• Need a weed free certification for the hay on your ranch? Give us a call and we’ll be happy to check out your land and offer any advice we can give (and it’s always complimentary)

We’ve been working on this new program for several years and are excited to provide this reimbursement program for those working diligently on their invasive weeds – Becker

Dedicated Mosquito Abatement

Plus, TCWP is here for the safety of our public which is why we have a dedicated mosquito abatement and public health team. Throughout the year we conduct our mosquito program to monitor our area for West Nile Virus and other mosquito borne viruses. 

If you are concerned about mosquitoes on your property we can provide prompt on-site consultations to test your area for West Nile Virus, treat mosquito larvae, and help you manage nearby mosquito habitat such as flood irrigated fields, ponds, and other areas with stagnant water. 

For more information check out our mosquito program or text MOSQUITO22 to 313131 for our mosquito text alerts this summer. 


Get to know your Mosquitoes: Fun (and not so fun) facts

Once July comes around you’ll start to see more and more of those pesky mosquitoes. When you’re in the backcountry camping you’ll hear the incessant buzz of their wings against the side of your tent. If you hike Snow King in the evening you’ll start to see some swarms following you once the sun goes behind the mountain. Or, you won’t even notice any mosquitoes around you but you’ll find multiple bug bites on your legs after you eat a late dinner on your back porch. 

Whatever the case may be, you are bound to have more than a few interactions with mosquitoes this summer. So, you might as well learn a few facts about your pesky neighbors. 

For now, scientists have identified over 3,600 species of mosquitoes globally. Yet in Teton County we only see about 39 species. Of those 39, some are more common and others are quite difficult to find. 

Out of the 3,600 known species, less than 200 (or less than 10%) transmit pathogens. 

Mosquito Facts

Did you know?

  • Not all mosquito species bite humans. Some feed on plants, frogs, earthworms, and leeches.
  • If you’re faced with a species that does feed on humans, remember that only the female mosquitoes bite you. The males feed on nectar and other plant products.
  • Mosquitoes use sight, heat, and chemical signals to find you. You’re more likely to be bitten if you’re moving around and if you produce a lot of carbon dioxide. While we all breathe out CO2, some people have higher concentrations than others which make them a larger target. Bummer, huh?
  • Mosquitoes are tenacious little creatures. Although we don’t have this species here in Teton County, salt marsh mosquitoes are known to migrate over 40 miles.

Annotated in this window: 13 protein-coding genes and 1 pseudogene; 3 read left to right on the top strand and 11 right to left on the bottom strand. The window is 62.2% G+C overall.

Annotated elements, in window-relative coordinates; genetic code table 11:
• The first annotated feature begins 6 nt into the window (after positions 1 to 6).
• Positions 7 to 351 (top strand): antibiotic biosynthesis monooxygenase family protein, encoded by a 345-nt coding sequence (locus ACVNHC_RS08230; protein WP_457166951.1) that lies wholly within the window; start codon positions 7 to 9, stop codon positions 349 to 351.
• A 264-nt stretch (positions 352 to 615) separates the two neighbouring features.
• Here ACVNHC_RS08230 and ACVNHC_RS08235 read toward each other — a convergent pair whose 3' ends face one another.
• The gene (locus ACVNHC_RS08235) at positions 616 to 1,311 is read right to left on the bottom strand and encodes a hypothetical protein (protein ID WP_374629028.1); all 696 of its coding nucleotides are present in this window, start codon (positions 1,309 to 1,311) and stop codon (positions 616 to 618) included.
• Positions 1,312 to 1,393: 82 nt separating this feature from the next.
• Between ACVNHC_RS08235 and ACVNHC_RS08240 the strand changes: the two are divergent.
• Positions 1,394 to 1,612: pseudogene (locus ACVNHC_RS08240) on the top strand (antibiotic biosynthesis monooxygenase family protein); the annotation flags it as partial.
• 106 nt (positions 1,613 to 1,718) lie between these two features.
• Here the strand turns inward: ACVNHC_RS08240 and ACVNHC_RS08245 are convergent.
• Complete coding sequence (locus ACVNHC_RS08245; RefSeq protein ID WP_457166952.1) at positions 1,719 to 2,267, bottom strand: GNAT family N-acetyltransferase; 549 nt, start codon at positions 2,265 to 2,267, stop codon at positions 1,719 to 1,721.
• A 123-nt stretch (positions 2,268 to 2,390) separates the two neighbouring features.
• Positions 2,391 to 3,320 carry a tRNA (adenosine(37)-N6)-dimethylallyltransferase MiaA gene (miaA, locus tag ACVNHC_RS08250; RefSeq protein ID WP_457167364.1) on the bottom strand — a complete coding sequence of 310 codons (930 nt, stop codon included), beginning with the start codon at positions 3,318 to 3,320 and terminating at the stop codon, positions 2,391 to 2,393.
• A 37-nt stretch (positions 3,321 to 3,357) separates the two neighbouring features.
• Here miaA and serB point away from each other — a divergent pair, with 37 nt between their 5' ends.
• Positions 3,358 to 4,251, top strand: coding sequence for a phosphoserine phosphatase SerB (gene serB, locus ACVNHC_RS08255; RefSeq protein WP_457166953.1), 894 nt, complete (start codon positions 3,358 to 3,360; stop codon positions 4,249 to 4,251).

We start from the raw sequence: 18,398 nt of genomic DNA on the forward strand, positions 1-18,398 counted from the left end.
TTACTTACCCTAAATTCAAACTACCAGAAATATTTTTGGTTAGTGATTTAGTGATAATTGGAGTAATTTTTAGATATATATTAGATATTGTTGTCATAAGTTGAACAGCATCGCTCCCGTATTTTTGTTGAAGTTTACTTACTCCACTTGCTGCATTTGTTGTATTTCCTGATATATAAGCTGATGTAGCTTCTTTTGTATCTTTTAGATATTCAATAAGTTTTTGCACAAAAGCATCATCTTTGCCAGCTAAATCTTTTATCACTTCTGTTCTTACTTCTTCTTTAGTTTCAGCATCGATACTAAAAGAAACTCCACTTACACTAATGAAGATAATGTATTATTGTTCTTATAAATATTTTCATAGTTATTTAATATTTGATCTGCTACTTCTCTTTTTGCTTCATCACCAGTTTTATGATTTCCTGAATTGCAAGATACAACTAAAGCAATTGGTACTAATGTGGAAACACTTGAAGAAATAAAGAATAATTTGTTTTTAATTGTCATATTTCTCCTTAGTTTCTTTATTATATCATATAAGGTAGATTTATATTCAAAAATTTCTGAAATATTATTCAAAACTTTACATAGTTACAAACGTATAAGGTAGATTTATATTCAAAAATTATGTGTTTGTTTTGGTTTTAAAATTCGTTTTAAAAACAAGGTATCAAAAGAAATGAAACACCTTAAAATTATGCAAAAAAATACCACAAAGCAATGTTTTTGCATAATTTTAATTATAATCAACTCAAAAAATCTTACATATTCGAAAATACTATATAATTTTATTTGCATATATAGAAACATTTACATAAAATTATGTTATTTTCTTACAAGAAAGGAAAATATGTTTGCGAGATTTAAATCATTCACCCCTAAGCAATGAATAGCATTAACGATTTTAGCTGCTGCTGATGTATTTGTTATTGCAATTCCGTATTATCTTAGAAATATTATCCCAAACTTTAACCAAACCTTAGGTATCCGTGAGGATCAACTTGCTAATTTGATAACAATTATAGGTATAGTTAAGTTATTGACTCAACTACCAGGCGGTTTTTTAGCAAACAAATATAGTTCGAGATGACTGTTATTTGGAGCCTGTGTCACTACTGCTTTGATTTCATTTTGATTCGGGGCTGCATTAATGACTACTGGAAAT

• Dark clothing attracts mosquitoes. One theory about this phenomenon is that darker clothing mimics large game animals which are also a main food source for mosquitoes. According to this theory, that pesky mosquito may mistake you for an elk or even a moose.

Even though mosquitoes can cause disease and harm to humans and animals alike, they are still fascinating creatures. Have any questions about these little buggers? Stop by our office at 7575 South Highway 89 or give us a call at (307) 733-8419.

Stay informed on Mosquitoes in Teton County by signing up for the Mosquito Text Alert System

Name our Drones Contest

Jackson Kids: Enter our drone contest to win big prizes

Here at TCWP we want our local community to share in our environmental stewardship responsibilities. Through May 15th, kids thirteen and under who are residents of Teton County or attend school here, are eligible to enter our drone-naming contest and giveaway. We have a small drone and a large drone that both need names. The winner who comes up with the most creative, fun, or silly name will win a $50 REI gift card as well as a giftcard to Moo’s Ice Cream—just in time for summer!

Throughout the summer our drones are used for surveillance and treatment on both public and private land. 

Drone use for our mosquito programs


Mosquitoes are not only pesky and annoying, but dangerous. They can spread harmful disease-causing pathogens to humans such as West Nile virus. 

To combat this possibility, we use our drones to survey large areas of flood-irrigated land on our local ranches. When water stands too long, mosquito eggs hatch and breed into adult mosquitoes that bite you and me.

Our small drone has video capabilities which allows us to survey areas to determine if there’s standing water. If there is standing water, we can assess the situation and potentially use our larger drone to treat the area and kill mosquito larvae with our insecticide. 

We also fight our invasive plants with drones

TCWP’s invasive plant program also uses our drones. Fighting our stubborn invasive plants may be a bit easier if they are contained in a small area on flat ground. However, quite the opposite is true. 

Many of our noxious plants here are located on steep and treacherous terrain. Our first priority is to keep our hard-working staff safe. Our drones allow us to reach spotted knapweed on cliffs and hills without sacrificing the safety of our summer crews. 

Knapweed can infest areas quickly and reduce native plants that our elk and moose need to survive. Our drones help us sustain our native ecosystem that our wildlife depend on.  

In the fall, we use our drones to spray cheatgrass which also grows in steep terrain. Cheatgrass is a non-native, highly flammable grass that has the potential to extend our fire season if it gains traction. 

As you can see, drones are a game-changer. They make our job easier and more efficient, which is why we need help naming them!